Friday, September 22, 2017

Autumn is a second spring when every leaf is a flower.

Today is the first day of Autumn.



By happy coincidence, it's also the first day of Fall.



Many people in the northern hemisphere are disturbed by the changes they see around them at about this time each year. It gets darker earlier, temperatures drop, leaves change color and die and the Red Sox tend to drop out of playoff contention.

There have been myths about the changing of the seasons as long as there have been children to lie to. Some primitive peoples believed that leaves changed color because Nature was pining for her abducted daughter; others blamed it on the seasonal absence of sunlight-fed chlorophyll, allowing xanthophyll, carotene, and antocyanin to determine leaf color. We may never know the truth.



The first day of Autumn is sometimes also referred to as the Autumnal Equinox (the autumnal equinox is when the Sun appears to cross the celestial equator from north to south.) The autumnal equinox brings the fall season to the Northern Hemisphere on: September 22 at 4:02 PM ET. Don't be alarmed by the title. It's just Fall.



With courage and some heavy drinking, we can get through this thing.


September 22, 1957 -
The comedy-western series Maverick, premiered on ABC-TV on this date .



Producer Roy Huggins stated the writers' guiding principle for the Maverick series was his belief that, "In the traditional Western, the situation was always serious, but never hopeless. In a 'Maverick' story, the situation is always hopeless, but never serious."


September 22, 1958 -
The Private Eye
series, Peter Gunn, starring Craig Stevens premiered on this date



The pianist who played the well known piano portion of the Peter Gunn Theme was future film composer John Williams.


September 22, 1964 -
Napoleon Solo and Illya Kuryakin, who kept the world safe on The Man from U.N.C.L.E, made their first appearance on NBC-TV on this date.



U.N.C.L.E. stands for United Network Command for Law and Enforcement. The meaning of the acronym THRUSH was never spelled out in the series, though a meaning was created for one of the UNCLE novels published at the time (Technological Hierarchy for the Removal of Undesirables and the Subjugation of Humanity).


September 22, 1990 -
The Coen Brothers' take on the classic gangsters film, Miller's Crossing,  premiered in NYC on this date.



The Coen Brothers reportedly turned down the 1989 version of Batman because it would have interfered with this film.


September 22, 1994 -
You could get a cup of coffee at Central Perk for the first time when Friends, premiered on NBC-TV on this date.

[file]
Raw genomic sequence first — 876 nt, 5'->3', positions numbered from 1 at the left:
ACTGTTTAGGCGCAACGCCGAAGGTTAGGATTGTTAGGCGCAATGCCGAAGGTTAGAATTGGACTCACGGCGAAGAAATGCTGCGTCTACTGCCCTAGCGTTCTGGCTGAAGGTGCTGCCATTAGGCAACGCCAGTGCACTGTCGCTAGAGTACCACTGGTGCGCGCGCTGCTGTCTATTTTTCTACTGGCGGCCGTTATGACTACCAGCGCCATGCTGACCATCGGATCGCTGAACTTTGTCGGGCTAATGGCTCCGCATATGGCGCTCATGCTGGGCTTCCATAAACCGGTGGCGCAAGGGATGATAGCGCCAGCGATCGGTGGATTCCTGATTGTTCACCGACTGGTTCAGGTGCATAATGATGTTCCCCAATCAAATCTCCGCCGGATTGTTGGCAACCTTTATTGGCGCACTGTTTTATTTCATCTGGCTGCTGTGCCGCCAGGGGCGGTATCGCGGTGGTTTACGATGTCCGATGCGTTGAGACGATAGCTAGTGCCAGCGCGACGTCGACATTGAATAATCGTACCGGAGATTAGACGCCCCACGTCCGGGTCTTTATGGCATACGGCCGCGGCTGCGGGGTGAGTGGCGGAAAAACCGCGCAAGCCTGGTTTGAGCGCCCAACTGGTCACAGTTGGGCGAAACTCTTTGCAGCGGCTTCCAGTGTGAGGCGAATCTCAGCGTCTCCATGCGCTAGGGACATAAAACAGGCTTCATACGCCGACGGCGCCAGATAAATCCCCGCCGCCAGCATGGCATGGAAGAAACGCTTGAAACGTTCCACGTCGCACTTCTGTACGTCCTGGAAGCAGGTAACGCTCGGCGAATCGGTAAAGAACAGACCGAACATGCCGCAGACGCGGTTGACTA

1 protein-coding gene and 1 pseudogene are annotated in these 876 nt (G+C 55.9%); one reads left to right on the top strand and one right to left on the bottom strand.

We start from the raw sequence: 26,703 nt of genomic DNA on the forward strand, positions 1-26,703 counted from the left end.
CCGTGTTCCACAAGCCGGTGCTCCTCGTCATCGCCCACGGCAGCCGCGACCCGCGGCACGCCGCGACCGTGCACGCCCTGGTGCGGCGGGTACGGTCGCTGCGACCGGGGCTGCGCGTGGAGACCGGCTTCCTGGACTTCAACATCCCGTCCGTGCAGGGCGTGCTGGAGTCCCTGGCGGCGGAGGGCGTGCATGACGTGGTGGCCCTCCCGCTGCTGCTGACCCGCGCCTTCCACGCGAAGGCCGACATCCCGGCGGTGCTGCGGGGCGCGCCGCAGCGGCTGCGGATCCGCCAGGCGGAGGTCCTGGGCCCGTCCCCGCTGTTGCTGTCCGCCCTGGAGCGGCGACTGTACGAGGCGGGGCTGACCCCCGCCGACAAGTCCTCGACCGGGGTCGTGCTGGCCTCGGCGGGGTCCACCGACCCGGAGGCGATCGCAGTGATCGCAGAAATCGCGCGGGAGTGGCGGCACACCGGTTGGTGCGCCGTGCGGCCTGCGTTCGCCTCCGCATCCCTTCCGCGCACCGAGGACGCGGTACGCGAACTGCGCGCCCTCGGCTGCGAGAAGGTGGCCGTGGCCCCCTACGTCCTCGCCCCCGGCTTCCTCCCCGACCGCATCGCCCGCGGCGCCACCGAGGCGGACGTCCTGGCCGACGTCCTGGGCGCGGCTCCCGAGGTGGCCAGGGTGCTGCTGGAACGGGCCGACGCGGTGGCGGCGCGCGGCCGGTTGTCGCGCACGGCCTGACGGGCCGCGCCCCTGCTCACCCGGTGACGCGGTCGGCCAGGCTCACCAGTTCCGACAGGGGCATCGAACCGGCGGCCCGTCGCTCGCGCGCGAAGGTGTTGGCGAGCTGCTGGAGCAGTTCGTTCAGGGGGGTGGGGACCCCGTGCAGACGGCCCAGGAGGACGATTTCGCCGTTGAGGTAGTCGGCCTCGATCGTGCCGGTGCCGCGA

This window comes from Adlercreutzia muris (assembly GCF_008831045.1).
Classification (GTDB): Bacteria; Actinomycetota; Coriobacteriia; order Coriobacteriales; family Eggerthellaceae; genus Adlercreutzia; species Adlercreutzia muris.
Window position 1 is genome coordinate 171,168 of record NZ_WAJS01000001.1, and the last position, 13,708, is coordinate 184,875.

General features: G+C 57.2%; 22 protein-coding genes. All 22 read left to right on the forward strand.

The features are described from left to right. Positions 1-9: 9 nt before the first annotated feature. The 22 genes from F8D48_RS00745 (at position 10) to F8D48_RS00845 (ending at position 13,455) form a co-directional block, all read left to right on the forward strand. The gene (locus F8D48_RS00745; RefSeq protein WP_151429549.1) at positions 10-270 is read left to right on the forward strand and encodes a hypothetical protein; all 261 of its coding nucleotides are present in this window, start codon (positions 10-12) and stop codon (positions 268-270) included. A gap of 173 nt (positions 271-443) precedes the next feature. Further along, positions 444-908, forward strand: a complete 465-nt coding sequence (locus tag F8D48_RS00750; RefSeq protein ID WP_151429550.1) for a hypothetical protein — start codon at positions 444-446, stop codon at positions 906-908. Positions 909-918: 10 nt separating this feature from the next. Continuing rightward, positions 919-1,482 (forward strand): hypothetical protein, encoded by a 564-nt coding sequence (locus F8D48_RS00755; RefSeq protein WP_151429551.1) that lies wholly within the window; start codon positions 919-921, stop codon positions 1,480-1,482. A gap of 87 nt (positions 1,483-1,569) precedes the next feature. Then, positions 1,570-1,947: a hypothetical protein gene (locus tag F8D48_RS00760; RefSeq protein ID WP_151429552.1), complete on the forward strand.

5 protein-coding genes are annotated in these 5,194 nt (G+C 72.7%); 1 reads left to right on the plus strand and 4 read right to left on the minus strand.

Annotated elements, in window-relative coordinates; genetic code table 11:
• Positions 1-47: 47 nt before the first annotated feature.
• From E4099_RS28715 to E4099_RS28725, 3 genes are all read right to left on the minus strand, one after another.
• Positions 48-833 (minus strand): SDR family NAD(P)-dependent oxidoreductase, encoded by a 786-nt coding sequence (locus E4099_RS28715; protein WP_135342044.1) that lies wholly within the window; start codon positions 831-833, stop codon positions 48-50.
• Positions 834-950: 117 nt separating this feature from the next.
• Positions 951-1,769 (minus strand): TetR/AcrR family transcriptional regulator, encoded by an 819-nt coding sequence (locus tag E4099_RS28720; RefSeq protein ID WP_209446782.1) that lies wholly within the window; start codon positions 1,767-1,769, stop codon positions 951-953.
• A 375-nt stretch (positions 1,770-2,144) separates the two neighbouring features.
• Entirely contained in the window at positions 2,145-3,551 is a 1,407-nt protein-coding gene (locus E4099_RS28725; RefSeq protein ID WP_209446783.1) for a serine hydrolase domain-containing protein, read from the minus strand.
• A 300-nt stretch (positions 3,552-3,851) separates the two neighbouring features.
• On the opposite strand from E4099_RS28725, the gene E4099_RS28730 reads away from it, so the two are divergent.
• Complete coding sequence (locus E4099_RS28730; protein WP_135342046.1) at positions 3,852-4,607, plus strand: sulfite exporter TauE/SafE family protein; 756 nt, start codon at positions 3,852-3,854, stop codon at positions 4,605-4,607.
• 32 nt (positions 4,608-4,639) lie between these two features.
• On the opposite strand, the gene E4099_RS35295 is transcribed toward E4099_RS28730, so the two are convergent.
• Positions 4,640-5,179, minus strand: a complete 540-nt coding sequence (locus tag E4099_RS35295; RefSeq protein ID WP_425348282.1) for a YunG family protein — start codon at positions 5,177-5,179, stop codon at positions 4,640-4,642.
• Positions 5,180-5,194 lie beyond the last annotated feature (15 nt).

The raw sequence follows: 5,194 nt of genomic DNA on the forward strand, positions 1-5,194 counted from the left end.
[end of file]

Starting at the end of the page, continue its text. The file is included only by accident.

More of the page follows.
During the first season of the show the main cast were paid $22,500 per episode, but during the second season, only Jennifer Aniston and David Schwimmer were given a pay raise, to $40,000 an episode. For the third season and onward, the cast decided to conduct all salary negotiations in unison to ensure equal pay, an unusual practice at the time. By the final two seasons the main cast were making $1 million per episode. Lisa Kudrow, who according to an Entertainment Weekly profile was "the group leader", stated, "The six of us are far stronger than just one person."


Sometimes, it seems, like it takes forever


Today in History:
September 22, 1761
-
George III and Charlotte of Mecklenburg-Strelitz were crowned King and Queen of the Great Britain. Which is funny because George was not British. He was German. He had been Elector of Hanover. (Although he was the first King of England in a very long time that spoke English as his first language, if at all.)



But he ended his days, completely blind, increasingly deaf and totally insane locked up in Windsor Castle, with his son acting as Regent for the remainder of George III's life.

I've said it before - sometimes it's not so good to be King.


September 22, 1776 -
An American Captain was hanged as a spy with no trial by the British, under the orders of General William Howe, in New York City during the Revolutionary War on this date. He was considered as one of the incendiaries of the burning of NYC.

Moments before his execution, he expressed regret that he couldn't be hanged more than once. This remark catapulted him to posthumous fame (but only after his death), and Nathan Hale is revered to this day.


September 22, 1869 -
Richard Wagner'
s opera Das Rheingold premieres in Munich on this date.